Barbara Jane Davy holds a PhD in religion from Concordia University, Montreal, and is Past-President of the Environmental Studies Association of Canada. She is the author of Introduction to Pagan Studies, and is currently editing an anthology titled Nature Religion Reader in Paganism and Ecology, both forthcoming from AltaMira Press.
Pagans have accused Judaism of a transcendental disregard for nature, while Jewish thinkers have suggested that paganism exhibits a natural, if primitive, disregard for ethics. For the most part, the paganism of which Jewish philosophers have spoken is understood as religion that has not yet developed any awareness of or respect for God, rather than contemporary Paganism. Pagans have cited some biblical texts in environmental work done by Jewish philosophers and activists. It seems obvious that individual Pagans and Jews have more or less appreciation of nature based on their personal inclinations; there are certainly many examples of good work being done on both sides. Addressing the basic difference in worldview or cosmology that underlies the accusations, I suggest a supplementation of Jewish and Pagan ideas, drawing on the work of the (post)modern Jewish philosopher Emmanuel Levinas (1906–1995). If Levinas’s under¬standing of transcendence is interpreted in terms of a lateral transcendence of one’s own ego, and one’s limited view of the world, rather than the vertical transcendence of nature, his ethical theory can contribute to the development of interpersonal environmental ethics in a contemporary Pagan worldview.
York University
Chris Klassen is a PhD candidate in the Women’s Studies program at York University in Toronto, Ontario. Her dissertation is titled Storied Selves: Technologies of Opposition and Speculation in Feminist Witchcraft. She also teaches in the Religion and Culture department at Wilfrid Laurier University, Waterloo, Ontario
Feminist Witchcraft is a nature religion that posits a holism based on the immanence of the Goddess. This article outlines how these concepts—’nature’ and ‘holism’—are understood by feminist Witches and then explores the implications of these concepts in the context of two novels. A holism based on the inclusion of humanity and the rest of the natural world in the body of the Goddess implies that humans, and their cultural and mechanical constructions, are also part of nature. Thus a dismissal of mechanistic technology as inherently unnatural does not fit with the declared holism. Yet both of these novels show suspicion, to varying degrees, of mechanistic technology. A conversation with Donna Haraway and her cyborg theory provides a way to rethink the divide between natural and technological sometimes found in these novels and in feminist Witchcraft in general.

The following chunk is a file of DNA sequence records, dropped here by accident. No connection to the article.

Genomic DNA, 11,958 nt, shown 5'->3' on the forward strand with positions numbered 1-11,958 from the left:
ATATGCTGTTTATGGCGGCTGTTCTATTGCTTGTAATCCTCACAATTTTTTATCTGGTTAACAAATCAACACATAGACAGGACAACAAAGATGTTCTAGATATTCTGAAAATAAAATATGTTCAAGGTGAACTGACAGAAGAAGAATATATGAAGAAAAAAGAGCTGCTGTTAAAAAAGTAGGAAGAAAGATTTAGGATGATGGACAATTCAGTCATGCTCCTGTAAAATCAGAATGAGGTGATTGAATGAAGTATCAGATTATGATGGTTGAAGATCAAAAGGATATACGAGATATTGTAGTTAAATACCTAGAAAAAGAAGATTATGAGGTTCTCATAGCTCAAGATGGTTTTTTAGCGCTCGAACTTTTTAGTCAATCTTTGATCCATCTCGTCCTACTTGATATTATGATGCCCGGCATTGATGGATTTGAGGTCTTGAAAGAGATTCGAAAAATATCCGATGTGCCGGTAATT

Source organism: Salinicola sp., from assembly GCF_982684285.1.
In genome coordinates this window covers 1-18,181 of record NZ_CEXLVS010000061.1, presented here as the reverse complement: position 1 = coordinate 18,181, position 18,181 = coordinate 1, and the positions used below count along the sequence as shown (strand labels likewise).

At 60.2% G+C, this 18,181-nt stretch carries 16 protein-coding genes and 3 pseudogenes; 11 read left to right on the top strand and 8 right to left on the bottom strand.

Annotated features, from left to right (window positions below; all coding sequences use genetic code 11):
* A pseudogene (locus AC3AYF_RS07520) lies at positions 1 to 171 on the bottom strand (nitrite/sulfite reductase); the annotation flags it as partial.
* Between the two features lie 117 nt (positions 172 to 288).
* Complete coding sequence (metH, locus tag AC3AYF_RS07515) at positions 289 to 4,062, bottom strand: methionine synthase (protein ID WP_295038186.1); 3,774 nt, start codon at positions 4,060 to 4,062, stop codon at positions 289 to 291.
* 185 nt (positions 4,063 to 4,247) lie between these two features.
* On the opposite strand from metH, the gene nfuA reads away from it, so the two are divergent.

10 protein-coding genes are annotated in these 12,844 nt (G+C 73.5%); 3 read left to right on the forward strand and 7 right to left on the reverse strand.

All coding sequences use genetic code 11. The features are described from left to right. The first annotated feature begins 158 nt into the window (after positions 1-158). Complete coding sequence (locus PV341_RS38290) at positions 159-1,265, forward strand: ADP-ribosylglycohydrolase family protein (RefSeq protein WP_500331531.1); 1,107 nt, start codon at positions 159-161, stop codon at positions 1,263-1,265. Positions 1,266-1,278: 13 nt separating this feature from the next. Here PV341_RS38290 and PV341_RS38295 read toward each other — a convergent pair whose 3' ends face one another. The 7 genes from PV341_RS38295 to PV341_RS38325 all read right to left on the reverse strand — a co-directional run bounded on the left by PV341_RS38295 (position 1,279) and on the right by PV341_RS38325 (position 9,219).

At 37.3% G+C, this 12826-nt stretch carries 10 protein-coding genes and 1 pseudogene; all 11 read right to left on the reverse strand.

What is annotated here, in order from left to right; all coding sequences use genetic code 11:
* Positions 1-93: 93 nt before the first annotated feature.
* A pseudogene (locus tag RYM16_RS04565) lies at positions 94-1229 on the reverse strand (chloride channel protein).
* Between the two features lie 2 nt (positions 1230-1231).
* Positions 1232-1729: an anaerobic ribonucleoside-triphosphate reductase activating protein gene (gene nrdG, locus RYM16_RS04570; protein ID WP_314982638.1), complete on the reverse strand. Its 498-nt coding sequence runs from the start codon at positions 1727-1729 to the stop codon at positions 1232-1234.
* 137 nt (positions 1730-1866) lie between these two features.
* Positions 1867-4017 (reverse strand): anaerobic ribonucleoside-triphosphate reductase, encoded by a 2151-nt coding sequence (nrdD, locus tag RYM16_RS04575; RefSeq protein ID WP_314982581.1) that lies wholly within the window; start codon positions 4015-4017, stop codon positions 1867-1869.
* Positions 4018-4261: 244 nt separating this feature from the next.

University of Vermont
Adrian Ivakhiv is an assistant professor at the University of Vermont’s Rubenstein School of Environment and Natural Resources, where he coordinates the graduate program in Environmental Thought and Culture. He is the author of Claiming Sacred Ground: Pilgrims and Politics at Glastonbury and Sedona (Indiana University Press, 2001) and of numerous articles on environment, religion, and culture, which have appeared in such publications as Nova Religio, Culture and Religion, Ecotheology, Social Compass, Topia, Ethnic Forum, and Gnosis.
Paganism is frequently cast by Anglo-American scholars as a form of “nature religion.” Some have also identified its political leanings as left rather than right. This article tests these preconceptions against the evidence provided by East European, especially Ukrainian, Paganism or “Native Faith.” The author examines Native Faith notions of nature as land, as “blood,” and as “tradition,” and argues that these are underpinned by a concept of “territorialized ethnicity”—the belief that ethnic communities are natural and biological entities rooted in specific geographical territories. The article traces this idea to its precursors in European and Soviet thought, and suggests that it may be more commonly found around the world than Western theorists presume. In light of such a different understanding of nature, the concept of “nature religion” may need to be rethought.

Book Reviews